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Top Russian official warns of arms legal vacuum

MOSCOW, Dec 16 (Reuters) - A top Russian official said in an interview broadcast on Sunday that Moscow and Washington had to work hard to draft agreements to fill the legal vacuum created by the U.S. intention to withdraw from the ABM treaty.

Igor Sergeyev, President Vladimir Putin's adviser on strategic issues, said world stability depended on both sides coming to an agreement on a new framework for relations setting limits to the anti-missile system Washington wanted to build.

"The most dangerous thing now is the legal vacuum in which we now find ourselves up until what I think will be June 13 under the six months' notice period," Sergeyev told RTR state television.

"In this period until the United States withdraws from the treaty, I believe both sides should do their utmost to replace ABM, to lay out matters, to draw up a new framework for relations with the United States and come up with concrete elements to safeguard stability throughout the world..."

Sergeyev, a former defence minister, said agreements would have to establish "agreed approaches to offensive and defensive systems. I believe limits to anti-missile systems must be set down so that we understand that they are truly set down."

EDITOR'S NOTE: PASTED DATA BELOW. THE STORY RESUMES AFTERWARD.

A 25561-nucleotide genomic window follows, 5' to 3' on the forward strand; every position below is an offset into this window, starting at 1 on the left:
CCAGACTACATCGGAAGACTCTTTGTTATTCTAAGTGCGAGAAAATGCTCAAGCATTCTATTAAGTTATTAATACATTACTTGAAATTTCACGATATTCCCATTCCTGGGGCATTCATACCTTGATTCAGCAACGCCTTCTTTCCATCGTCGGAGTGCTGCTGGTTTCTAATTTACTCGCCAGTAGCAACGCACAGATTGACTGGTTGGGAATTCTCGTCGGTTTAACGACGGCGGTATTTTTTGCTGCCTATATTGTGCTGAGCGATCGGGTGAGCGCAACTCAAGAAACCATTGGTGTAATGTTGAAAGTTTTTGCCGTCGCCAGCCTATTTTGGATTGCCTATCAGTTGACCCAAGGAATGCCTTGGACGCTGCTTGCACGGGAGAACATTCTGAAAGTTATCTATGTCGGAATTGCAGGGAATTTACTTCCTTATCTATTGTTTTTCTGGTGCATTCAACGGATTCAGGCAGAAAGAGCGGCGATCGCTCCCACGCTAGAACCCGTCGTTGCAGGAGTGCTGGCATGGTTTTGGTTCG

Russia had long opposed U.S. President George W. Bush's contention that ABM was outmoded and had to be abandoned to take account of missile threats from "rogue states" like Iran, Iraq and North Korea,

Putin described Bush's announcement last week as a mistake, but said it would not affect Russian security and renewed proposals to cut Moscow's strategic nuclear arms arsenal.

Foreign Minister Igor Ivanov has since described the move as a purely political decision.

In his interview, recorded on Saturday, Sergeyev said U.S. planners could not say what form the missile shield would take, but it was safe to assume it would involve the use of space.

That, he said, meant that negotiators would have difficulty "producing a framework for imposing limits."

Yevgeny Primakov, former Russian prime minister and foreign minister, told the same television programme that the U.S. move was "a serious error" which failed to take account of Russia's support for the U.S. anti-terror operation in Afghanistan.

"The events of September 11 created a new situation which should have been put to good use and assessed once again," Primakov said. "This is going along an old path."

Primakov said Russia would now be fully entitled to revise its commitments to fulfil other international arms pacts, including the START-2 treaty on reducing strategic arsenals.

"I don't think we should be in any hurry to do this," he said. "But in any event, they are pushing us towards retaliatory measures of some sort. And that is not reasonable.

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